bell hooks, (2013) ‘Understanding Patriarchy’

February 9, 2017 in uncategorised

Given the untenable and insulting nature of the demands placed on men to prove themselves in our culture, why don’t men revolt?…Why haven’t men responded to the series of betrayals in their own lives—to the failures of their fathers to make good on their promises–with some thing coequal to feminism?

I have never considered this question before, but it’s a good one: given that men are also damaged by the restrictive patriarchal system, why have they not struck out? It was interesting to read that hooks’s ‘bond’ found himself conforming to a patriarchal masculinity when he realised how it benefitted him- how seductive it must be- and this reminds me of the ways patriarchy benefits me, too, and recalls me to be mindful, and to resist.

What can dismantle patriarchy? It seems impossible, because the system-“imperialist white-supremacist capitalist patriarchy”, to borrow hooks’s words- is the basis of the Western democratic political system, of the global capitalist economy, and of everyday social relations and what is considered ‘normal’. What toehold do small and significant gestures like Real’s patriarchy-free household have, when his son’s friends can bring shame into the room with a single look?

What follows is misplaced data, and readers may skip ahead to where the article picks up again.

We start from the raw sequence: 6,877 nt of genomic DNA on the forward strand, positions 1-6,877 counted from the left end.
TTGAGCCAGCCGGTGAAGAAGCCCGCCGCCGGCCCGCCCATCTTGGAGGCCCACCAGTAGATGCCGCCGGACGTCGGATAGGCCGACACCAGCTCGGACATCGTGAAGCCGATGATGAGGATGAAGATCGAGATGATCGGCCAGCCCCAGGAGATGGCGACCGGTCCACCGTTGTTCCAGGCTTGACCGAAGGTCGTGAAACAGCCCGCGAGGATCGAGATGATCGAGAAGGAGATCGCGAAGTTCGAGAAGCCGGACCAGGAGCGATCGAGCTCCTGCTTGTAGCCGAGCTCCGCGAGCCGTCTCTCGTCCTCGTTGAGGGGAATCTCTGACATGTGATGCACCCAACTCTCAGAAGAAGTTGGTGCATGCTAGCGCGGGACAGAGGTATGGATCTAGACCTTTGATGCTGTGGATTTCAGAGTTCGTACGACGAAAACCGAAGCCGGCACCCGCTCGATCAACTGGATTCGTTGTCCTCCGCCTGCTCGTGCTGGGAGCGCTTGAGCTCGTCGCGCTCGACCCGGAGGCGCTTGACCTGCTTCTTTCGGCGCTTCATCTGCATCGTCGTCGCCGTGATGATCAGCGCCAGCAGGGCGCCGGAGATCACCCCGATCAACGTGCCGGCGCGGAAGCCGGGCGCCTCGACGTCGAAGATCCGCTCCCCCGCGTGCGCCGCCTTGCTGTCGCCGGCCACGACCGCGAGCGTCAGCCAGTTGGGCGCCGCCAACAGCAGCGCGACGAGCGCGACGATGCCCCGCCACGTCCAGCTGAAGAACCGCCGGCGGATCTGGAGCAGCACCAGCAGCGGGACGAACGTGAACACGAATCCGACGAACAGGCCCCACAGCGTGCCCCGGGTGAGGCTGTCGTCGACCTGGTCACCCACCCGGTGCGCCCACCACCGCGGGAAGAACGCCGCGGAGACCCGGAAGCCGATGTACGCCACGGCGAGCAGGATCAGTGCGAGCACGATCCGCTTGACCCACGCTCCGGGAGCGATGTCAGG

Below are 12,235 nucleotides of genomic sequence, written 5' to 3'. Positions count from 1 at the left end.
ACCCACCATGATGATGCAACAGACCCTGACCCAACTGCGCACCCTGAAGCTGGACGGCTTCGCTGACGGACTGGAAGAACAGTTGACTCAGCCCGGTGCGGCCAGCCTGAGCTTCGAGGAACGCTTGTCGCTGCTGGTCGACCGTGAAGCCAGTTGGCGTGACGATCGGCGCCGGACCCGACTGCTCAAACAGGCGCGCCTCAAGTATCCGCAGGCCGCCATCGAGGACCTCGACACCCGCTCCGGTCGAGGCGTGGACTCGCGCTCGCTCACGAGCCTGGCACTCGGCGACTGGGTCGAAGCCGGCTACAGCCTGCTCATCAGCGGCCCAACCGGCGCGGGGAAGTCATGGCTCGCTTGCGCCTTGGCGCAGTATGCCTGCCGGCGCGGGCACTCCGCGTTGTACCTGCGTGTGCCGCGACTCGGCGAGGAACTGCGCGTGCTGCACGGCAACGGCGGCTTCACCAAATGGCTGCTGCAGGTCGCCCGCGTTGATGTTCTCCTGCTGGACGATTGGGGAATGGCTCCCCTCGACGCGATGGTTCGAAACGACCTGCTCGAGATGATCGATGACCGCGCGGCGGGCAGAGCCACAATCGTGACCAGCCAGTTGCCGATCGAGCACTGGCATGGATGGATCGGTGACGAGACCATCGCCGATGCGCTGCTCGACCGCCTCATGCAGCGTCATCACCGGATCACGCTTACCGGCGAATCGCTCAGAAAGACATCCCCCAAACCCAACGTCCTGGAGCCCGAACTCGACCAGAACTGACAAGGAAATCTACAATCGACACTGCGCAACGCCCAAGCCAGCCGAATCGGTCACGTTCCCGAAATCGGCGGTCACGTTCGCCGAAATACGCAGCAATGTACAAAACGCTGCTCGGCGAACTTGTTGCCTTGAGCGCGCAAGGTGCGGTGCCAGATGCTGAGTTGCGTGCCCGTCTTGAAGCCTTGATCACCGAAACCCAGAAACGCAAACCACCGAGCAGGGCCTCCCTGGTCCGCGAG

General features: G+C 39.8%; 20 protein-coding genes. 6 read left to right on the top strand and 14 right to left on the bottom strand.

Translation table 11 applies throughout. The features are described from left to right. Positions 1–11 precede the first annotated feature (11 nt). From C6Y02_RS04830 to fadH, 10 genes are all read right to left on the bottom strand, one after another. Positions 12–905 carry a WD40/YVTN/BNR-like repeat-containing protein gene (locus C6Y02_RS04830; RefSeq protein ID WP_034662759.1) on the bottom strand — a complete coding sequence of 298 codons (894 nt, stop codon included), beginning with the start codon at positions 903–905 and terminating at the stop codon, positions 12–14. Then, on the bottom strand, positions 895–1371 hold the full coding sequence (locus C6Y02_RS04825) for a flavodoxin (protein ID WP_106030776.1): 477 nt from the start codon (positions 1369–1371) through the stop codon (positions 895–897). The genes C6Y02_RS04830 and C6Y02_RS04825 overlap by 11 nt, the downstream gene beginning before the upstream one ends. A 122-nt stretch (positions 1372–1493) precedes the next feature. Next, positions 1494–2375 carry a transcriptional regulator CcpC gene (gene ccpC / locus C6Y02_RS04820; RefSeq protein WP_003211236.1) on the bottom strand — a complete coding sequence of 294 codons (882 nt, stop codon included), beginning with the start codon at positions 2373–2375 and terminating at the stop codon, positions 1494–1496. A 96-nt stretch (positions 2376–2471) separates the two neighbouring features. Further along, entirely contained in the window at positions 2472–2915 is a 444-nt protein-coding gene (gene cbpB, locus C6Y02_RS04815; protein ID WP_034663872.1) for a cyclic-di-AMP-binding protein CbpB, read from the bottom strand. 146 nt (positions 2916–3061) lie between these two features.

One thing that gives me hope is the groundswell of awareness rising, of women and men telling stories that push back, and of men and women taking to the streets and marching together. Two films are in cinemas at the moment that I was thinking of as I read this article: Moonlight, about a young gay black man in America, and Fences, about a family dominated by a frustrated patriarch, disappointed in life but persisting, and his relationships with his fierce wife and their son. I’m dying to see both.

And I was also thinking of my sweetest ex-boyfriend, who once told me about how he used to love sewing. As a kid, he stitched an old towel into a skirt and wore it proudly around the house. His mom took time enough to take a photo to chuckle over later before telling him he could never wear things ‘like that’. His dad was disapproving. It became a family myth, and I never saw the photo.

 

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